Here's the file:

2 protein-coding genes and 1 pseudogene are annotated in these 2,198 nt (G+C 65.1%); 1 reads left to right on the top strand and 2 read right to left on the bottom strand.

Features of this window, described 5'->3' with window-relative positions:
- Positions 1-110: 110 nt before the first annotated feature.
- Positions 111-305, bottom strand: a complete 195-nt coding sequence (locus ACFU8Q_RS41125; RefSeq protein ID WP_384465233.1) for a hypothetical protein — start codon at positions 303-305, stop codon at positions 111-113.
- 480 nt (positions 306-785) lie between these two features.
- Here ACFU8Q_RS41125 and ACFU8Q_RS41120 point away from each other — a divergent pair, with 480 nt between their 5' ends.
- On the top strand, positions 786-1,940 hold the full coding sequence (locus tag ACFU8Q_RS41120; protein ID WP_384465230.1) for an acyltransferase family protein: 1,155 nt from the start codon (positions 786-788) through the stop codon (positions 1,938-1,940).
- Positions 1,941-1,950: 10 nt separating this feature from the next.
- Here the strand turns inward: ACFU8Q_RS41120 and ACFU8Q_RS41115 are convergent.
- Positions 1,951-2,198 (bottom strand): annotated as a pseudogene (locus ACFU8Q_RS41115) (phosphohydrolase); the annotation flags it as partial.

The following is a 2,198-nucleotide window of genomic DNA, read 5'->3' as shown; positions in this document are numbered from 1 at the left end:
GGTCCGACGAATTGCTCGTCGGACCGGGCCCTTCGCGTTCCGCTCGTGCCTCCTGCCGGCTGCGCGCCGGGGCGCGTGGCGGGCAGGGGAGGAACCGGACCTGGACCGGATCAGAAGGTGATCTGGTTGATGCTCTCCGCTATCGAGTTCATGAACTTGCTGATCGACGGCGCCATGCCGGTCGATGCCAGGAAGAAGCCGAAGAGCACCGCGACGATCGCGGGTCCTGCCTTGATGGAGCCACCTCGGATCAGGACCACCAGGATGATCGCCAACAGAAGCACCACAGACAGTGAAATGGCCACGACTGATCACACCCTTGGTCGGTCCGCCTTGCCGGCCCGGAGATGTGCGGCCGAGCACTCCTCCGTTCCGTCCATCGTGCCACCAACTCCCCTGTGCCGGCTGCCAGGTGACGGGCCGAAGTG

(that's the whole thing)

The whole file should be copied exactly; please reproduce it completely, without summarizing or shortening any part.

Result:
2 protein-coding genes and 1 pseudogene are annotated in these 2,198 nt (G+C 65.1%); 1 reads left to right on the top strand and 2 read right to left on the bottom strand.

Features of this window, described 5'->3' with window-relative positions:
- Positions 1-110: 110 nt before the first annotated feature.
- Positions 111-305, bottom strand: a complete 195-nt coding sequence (locus ACFU8Q_RS41125; RefSeq protein ID WP_384465233.1) for a hypothetical protein — start codon at positions 303-305, stop codon at positions 111-113.
- 480 nt (positions 306-785) lie between these two features.
- Here ACFU8Q_RS41125 and ACFU8Q_RS41120 point away from each other — a divergent pair, with 480 nt between their 5' ends.
- On the top strand, positions 786-1,940 hold the full coding sequence (locus tag ACFU8Q_RS41120; protein ID WP_384465230.1) for an acyltransferase family protein: 1,155 nt from the start codon (positions 786-788) through the stop codon (positions 1,938-1,940).
- Positions 1,941-1,950: 10 nt separating this feature from the next.
- Here the strand turns inward: ACFU8Q_RS41120 and ACFU8Q_RS41115 are convergent.
- Positions 1,951-2,198 (bottom strand): annotated as a pseudogene (locus ACFU8Q_RS41115) (phosphohydrolase); the annotation flags it as partial.

The following is a 2,198-nucleotide window of genomic DNA, read 5'->3' as shown; positions in this document are numbered from 1 at the left end:
GGTCCGACGAATTGCTCGTCGGACCGGGCCCTTCGCGTTCCGCTCGTGCCTCCTGCCGGCTGCGCGCCGGGGCGCGTGGCGGGCAGGGGAGGAACCGGACCTGGACCGGATCAGAAGGTGATCTGGTTGATGCTCTCCGCTATCGAGTTCATGAACTTGCTGATCGACGGCGCCATGCCGGTCGATGCCAGGAAGAAGCCGAAGAGCACCGCGACGATCGCGGGTCCTGCCTTGATGGAGCCACCTCGGATCAGGACCACCAGGATGATCGCCAACAGAAGCACCACAGACAGTGAAATGGCCACGACTGATCACACCCTTGGTCGGTCCGCCTTGCCGGCCCGGAGATGTGCGGCCGAGCACTCCTCCGTTCCGTCCATCGTGCCACCAACTCCCCTGTGCCGGCTGCCAGGTGACGGGCCGAAGTG